Choose a persona consistent with your physical appearance. RAF fighter pilots simply did not sport beards during WW2, nor usually did paratroopers of the 101st Airborne. But Royal Navy personnel certainly did. If you have a beard then go as a naval officer. Or shave it off. Similarly, if you are very generously proportioned then you are unlikely to be very convincing kitted-out as a lean, mean fighting machine - be a staff officer instead, or a quartermaster. Not very warlike, perhaps, but 'they also serve . . .' as the saying goes.


Create a credible 'cover story' for your chosen persona and commit it to memory. Members of the public have an inconvenient habit of asking all manner of potentially embarrassing questions when they see you dressed in WW2 uniform, so you need to be mentally prepared with all the right answers. As an example, here is my own cover story:
"I am a Colonel in the USAAF, commanding the 100th Bomb Group at Thorpe Abbotts, Norfolk. I was born in 1880 (my replica ID Card states this) and was commissioned into the US Army Signal Corps in 1905. I was seconded to the Aeronautical Division of the Signal Corps after it was formed in 1907 and in 1913 I volunteered for pilot training and was awarded my Military Aviator badge in 1914. During WW1, in 1918, I served as an instructor at the First Air Depot in Colombey-les-Belles, France. I remained in what became the US Army Air Service between the wars, accumulating sufficient flying hours and experience to be eventually awarded my Command Pilot wings. As one of the early pioneering army fliers, I am permitted to wear my Military Aviator badge on the left breast pocket flap below my pilot wings. My medal ribbons include the Air Medal for flying in excess of five combat missions in the ETO, the WW1 Victory medal for service in France, the American Defense Service Medal for being on active duty in the US between 1939 and 1941, and the European-African-Middle Eastern Campaign Medal for service in the ETO."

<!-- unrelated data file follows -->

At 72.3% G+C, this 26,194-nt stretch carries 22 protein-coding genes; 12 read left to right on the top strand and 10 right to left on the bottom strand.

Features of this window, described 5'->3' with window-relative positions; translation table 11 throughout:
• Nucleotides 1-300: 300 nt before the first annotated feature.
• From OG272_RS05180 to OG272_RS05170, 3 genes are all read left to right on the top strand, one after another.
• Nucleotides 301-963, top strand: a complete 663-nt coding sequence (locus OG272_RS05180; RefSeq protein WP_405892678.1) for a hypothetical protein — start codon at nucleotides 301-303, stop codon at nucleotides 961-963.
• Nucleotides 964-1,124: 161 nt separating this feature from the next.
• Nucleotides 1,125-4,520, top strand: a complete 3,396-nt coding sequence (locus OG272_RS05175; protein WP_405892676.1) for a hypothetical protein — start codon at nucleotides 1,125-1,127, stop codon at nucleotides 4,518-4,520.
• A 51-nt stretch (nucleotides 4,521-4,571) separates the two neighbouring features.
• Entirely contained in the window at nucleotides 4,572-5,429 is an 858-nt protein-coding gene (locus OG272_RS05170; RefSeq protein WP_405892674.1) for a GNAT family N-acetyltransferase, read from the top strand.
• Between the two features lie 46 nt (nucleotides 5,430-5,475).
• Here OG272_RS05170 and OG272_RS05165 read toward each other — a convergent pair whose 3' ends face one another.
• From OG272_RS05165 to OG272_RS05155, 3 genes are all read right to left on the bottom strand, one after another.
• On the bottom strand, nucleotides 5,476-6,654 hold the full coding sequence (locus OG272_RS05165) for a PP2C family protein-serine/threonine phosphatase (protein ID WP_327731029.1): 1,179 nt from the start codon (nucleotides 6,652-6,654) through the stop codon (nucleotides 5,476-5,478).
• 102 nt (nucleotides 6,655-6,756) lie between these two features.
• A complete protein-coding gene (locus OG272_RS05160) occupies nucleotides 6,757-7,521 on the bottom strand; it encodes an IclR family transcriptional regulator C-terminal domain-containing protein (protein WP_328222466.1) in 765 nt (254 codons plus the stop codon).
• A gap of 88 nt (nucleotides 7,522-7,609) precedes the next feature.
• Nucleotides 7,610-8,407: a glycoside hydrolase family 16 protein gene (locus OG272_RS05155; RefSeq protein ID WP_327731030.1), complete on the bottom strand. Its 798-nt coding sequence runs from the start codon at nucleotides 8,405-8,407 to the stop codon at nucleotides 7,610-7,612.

This is a perfectly plausible, though entirely fictitious, cover-story that is firmly rooted in fact. All of this goes to explain, if I am asked, why I wear both the USAAF Command Pilot wings and the 1913 Military Aviator badge on my Class A jacket.


The question of wearing medal ribbons is a somewhat contentious one. Some maintain that if you didn't earn them then you shouldn't wear them. But another point of view suggests that, if the character you are portraying would have worn medal ribbons then, in the interests of authenticity, you should wear them too. I personally believe that, as long as the ribbons worn are consistent with the history of your character, then it is proper to do so. If wearing medal ribbons, do make sure that they are mounted in the correct order of precedence (check online guides) and that the reason for their award is understood. Similarly, the various badges and insignia worn should be absolutely correct and their meaning known. To avoid unfortunate embarrassment, and to correctly answer any questions asked by the public at Forties events, it is necessary to do some homework. We have added a bibliography page to this site which recommends specific books for those who wish to properly research their chosen uniform or costume. There are also some excellent websites that deal with the subject of medals and insignia (see our links page).